Submitted by Board Member, The Rev. Sarah Person
“Prayer cannot bring water to parched land, nor mend a broken bridge, nor rebuild a ruined city, but prayer can water an arid soul, mend a broken heart, and rebuild a weakened will.” Abraham J. Heschel
Five years ago, on the tenth anniversary of September 11th, I gathered with fellow clergy and laypeople to wager our hopes on an indifferent city. We called ourselves the Connecticut Council for Interreligious Understanding. We were Catholic, Protestant, Baha’i, Muslim, Sikh, Jain, Jew, Pagan, Unitarian Universalist, and Hindu. We had issued an invitation to the people of Hartford to join with us at the Cathedral of St. Joseph for an evening service “United in Prayer, Healing with Hope.”
We arrived early, proceeding to the robing rooms downstairs – our shoes echoing in the cavernous space. I was told it seated over a thousand. Why this place, I thought. It is massive, massively Christian, massively empty. How can we possibly bring people together here? Are people ready to reach out to one another across a gulf of painful memories, and be among strangers on this day of all days?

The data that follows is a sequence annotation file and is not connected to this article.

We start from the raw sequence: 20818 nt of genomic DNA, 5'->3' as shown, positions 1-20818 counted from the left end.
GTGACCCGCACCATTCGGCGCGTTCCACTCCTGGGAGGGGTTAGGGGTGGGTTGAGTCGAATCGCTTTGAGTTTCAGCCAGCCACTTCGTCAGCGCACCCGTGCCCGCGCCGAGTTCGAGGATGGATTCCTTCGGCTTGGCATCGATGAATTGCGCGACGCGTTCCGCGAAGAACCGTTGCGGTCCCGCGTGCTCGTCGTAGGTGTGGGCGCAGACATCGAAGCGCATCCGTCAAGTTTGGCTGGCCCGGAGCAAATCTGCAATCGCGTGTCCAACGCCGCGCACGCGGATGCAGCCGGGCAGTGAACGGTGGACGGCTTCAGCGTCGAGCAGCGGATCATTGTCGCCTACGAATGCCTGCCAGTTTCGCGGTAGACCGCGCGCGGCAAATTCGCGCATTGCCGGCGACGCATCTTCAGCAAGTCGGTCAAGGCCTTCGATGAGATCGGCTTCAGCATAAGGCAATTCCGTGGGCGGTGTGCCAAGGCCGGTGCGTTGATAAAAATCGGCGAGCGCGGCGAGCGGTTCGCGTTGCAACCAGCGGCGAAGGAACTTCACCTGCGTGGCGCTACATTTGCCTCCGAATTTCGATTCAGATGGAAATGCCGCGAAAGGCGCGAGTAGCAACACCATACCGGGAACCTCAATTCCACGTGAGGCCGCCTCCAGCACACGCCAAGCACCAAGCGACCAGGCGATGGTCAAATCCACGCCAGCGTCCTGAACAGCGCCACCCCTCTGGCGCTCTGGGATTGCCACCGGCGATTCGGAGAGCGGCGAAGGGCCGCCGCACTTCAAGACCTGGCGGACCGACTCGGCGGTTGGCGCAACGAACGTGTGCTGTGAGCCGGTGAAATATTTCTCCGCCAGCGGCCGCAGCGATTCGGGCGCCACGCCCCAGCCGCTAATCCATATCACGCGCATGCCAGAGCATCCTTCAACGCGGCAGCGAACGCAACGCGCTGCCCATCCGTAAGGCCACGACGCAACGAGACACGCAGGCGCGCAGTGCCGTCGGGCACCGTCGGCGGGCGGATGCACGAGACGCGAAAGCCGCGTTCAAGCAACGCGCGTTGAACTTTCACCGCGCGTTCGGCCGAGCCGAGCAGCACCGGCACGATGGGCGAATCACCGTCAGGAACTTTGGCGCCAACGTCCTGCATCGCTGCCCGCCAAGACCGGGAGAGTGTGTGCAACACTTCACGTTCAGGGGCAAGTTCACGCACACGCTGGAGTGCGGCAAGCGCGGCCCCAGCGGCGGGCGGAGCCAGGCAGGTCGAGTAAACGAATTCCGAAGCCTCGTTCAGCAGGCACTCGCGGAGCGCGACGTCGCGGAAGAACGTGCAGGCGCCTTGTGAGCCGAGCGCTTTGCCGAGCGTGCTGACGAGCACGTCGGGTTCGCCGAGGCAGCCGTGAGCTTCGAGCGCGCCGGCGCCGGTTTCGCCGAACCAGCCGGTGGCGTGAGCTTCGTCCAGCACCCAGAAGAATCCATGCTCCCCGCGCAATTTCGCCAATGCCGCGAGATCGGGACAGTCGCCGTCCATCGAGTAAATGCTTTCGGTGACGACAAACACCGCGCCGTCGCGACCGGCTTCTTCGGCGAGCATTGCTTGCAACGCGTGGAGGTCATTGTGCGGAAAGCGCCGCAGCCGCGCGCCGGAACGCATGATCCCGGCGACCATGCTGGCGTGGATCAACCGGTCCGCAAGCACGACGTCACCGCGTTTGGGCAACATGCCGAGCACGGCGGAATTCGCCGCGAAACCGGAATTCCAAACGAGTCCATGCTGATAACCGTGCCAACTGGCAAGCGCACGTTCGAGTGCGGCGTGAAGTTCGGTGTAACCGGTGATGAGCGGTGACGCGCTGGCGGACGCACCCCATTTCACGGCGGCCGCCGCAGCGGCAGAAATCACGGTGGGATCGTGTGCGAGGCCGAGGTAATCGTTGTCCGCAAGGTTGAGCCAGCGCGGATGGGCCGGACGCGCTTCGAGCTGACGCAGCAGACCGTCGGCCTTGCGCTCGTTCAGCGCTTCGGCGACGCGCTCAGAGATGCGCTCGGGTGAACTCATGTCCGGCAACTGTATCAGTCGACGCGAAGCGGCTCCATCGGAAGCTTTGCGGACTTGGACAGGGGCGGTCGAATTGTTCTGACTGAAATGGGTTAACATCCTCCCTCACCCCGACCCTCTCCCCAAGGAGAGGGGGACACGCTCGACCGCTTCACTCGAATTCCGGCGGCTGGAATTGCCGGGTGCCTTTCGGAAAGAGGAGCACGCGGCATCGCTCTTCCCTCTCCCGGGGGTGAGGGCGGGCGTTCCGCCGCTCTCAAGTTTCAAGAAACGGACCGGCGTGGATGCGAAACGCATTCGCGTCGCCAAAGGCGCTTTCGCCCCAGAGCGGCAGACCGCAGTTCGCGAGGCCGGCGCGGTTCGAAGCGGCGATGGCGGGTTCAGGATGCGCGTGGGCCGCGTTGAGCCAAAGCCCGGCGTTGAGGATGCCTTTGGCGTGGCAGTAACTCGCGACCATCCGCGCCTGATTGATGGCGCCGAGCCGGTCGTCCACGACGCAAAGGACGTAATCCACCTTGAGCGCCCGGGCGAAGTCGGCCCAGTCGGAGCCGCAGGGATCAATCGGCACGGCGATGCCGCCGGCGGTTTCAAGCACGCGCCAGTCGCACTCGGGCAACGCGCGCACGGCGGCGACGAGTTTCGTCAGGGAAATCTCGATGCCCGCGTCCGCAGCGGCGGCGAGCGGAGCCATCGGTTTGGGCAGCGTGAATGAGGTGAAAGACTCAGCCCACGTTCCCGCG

It wasn’t until it was time, and we had moved down the aisle and up the chancel steps and turned around to face the sanctuary that I had my answer. The Cathedral was filled to overflowing. Wall to wall, a sea of faces looked back at me – all ages, all colors, wearing all colors, Sunday best and work clothes and vestments. And on their faces was courage. When my turn came to speak, I put down my papers and reached out to them, saying:
“Before I begin, take a look around you. Go ahead, take a good look! This place is full, full of people of different faiths, different walks of life. How amazing it was to process down this aisle and turn around and see all of you. This is truly the real answer to fear and hate. All of you, here, right now. It’s you.”
We cannot undo evil, but we can undo its effect on us with enough care and enough time and enough hope. Together.